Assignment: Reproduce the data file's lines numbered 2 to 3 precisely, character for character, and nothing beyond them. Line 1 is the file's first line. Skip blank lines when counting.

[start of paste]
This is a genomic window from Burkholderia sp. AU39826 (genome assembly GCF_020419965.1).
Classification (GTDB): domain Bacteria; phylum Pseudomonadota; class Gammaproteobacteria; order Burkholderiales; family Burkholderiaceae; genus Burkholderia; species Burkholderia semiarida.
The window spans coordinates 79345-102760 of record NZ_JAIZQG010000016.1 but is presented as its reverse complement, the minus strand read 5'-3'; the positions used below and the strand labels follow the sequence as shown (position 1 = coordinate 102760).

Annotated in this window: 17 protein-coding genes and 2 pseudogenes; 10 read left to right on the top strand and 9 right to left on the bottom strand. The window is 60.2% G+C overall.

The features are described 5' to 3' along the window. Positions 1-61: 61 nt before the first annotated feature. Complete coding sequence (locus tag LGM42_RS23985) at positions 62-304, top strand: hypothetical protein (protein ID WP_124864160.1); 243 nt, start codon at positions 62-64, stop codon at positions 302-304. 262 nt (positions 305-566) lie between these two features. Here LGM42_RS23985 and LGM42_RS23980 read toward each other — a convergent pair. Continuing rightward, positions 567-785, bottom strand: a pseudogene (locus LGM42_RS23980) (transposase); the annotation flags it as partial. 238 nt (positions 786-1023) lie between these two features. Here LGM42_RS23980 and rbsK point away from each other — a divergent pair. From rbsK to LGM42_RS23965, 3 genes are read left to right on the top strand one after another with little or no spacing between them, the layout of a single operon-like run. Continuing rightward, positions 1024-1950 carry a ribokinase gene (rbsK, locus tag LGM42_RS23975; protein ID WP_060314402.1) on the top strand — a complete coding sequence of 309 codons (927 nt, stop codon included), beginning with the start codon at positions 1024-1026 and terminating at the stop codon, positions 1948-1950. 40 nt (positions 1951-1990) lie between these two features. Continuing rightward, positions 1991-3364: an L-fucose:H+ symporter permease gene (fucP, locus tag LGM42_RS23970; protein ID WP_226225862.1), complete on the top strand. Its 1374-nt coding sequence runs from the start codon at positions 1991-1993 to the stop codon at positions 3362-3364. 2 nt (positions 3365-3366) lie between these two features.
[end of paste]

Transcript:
Classification (GTDB): domain Bacteria; phylum Pseudomonadota; class Gammaproteobacteria; order Burkholderiales; family Burkholderiaceae; genus Burkholderia; species Burkholderia semiarida.
The window spans coordinates 79345-102760 of record NZ_JAIZQG010000016.1 but is presented as its reverse complement, the minus strand read 5'-3'; the positions used below and the strand labels follow the sequence as shown (position 1 = coordinate 102760).